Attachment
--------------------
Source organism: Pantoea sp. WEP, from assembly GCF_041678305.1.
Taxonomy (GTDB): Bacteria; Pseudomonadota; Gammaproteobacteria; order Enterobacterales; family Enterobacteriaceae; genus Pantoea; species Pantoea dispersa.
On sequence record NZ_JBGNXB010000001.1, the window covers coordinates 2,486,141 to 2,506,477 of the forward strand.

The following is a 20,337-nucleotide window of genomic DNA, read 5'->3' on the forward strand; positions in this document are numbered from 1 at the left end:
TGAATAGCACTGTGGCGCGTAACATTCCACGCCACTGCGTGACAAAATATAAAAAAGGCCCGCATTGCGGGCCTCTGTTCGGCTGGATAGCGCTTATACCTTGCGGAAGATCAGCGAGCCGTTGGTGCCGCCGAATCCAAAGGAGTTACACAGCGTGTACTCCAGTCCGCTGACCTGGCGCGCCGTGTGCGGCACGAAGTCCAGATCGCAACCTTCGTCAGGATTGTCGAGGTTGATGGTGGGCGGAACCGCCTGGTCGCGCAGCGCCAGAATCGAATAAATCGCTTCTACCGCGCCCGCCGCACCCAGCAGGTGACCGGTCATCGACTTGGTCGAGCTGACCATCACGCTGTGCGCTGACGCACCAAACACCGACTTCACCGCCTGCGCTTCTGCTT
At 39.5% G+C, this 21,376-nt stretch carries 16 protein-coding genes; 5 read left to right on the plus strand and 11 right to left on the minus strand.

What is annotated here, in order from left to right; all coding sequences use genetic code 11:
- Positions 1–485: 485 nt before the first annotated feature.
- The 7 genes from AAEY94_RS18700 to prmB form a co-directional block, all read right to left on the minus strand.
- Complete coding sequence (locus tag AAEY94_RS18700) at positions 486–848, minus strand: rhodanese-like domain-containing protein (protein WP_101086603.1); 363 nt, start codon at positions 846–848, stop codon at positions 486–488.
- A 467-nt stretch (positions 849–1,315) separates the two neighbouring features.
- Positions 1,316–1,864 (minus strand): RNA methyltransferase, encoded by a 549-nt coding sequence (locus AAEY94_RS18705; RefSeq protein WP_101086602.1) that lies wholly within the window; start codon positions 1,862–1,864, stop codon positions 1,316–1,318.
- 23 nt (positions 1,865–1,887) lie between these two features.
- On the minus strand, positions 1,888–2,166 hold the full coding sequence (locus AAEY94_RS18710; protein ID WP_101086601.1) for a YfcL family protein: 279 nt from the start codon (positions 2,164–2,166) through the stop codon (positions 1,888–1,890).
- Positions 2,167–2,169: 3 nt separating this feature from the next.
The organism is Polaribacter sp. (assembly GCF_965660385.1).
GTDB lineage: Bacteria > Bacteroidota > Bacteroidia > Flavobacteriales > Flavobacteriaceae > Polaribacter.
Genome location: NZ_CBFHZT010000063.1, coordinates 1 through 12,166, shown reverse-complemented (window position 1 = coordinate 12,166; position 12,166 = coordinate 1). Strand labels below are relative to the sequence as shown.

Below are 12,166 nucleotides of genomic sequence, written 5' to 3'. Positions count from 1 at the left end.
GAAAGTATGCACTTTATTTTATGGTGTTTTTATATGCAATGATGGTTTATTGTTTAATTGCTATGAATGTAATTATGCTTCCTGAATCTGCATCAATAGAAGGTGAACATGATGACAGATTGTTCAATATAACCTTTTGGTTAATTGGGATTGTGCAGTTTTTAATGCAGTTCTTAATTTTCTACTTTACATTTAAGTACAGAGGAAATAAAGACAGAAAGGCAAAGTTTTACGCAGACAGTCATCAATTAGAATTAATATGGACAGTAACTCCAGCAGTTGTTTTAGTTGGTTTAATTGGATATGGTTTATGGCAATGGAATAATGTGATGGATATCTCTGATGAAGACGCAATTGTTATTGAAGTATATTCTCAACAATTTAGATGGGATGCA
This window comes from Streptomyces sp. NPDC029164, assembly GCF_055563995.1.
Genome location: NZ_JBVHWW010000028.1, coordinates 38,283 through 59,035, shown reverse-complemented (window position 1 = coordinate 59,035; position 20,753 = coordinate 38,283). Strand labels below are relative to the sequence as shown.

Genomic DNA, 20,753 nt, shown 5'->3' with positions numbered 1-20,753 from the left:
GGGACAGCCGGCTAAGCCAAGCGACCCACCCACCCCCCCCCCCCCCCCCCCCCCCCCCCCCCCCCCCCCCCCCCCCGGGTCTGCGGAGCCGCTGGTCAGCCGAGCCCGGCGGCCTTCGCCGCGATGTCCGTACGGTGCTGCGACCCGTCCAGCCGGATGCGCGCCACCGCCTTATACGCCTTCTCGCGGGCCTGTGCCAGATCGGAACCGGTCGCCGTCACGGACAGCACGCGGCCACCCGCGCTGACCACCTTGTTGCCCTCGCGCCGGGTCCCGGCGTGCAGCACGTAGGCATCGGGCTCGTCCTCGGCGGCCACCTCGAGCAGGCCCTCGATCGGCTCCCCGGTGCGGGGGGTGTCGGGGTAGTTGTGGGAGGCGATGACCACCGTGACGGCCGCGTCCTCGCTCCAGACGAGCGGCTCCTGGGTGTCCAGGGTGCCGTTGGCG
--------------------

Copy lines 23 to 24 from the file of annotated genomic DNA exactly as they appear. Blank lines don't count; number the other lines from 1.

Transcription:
Genomic DNA, 20,753 nt, shown 5'->3' with positions numbered 1-20,753 from the left:
GGGACAGCCGGCTAAGCCAAGCGACCCACCCACCCCCCCCCCCCCCCCCCCCCCCCCCCCCCCCCCCCCCCCCCCCGGGTCTGCGGAGCCGCTGGTCAGCCGAGCCCGGCGGCCTTCGCCGCGATGTCCGTACGGTGCTGCGACCCGTCCAGCCGGATGCGCGCCACCGCCTTATACGCCTTCTCGCGGGCCTGTGCCAGATCGGAACCGGTCGCCGTCACGGACAGCACGCGGCCACCCGCGCTGACCACCTTGTTGCCCTCGCGCCGGGTCCCGGCGTGCAGCACGTAGGCATCGGGCTCGTCCTCGGCGGCCACCTCGAGCAGGCCCTCGATCGGCTCCCCGGTGCGGGGGGTGTCGGGGTAGTTGTGGGAGGCGATGACCACCGTGACGGCCGCGTCCTCGCTCCAGACGAGCGGCTCCTGGGTGTCCAGGGTGCCGTTGGCG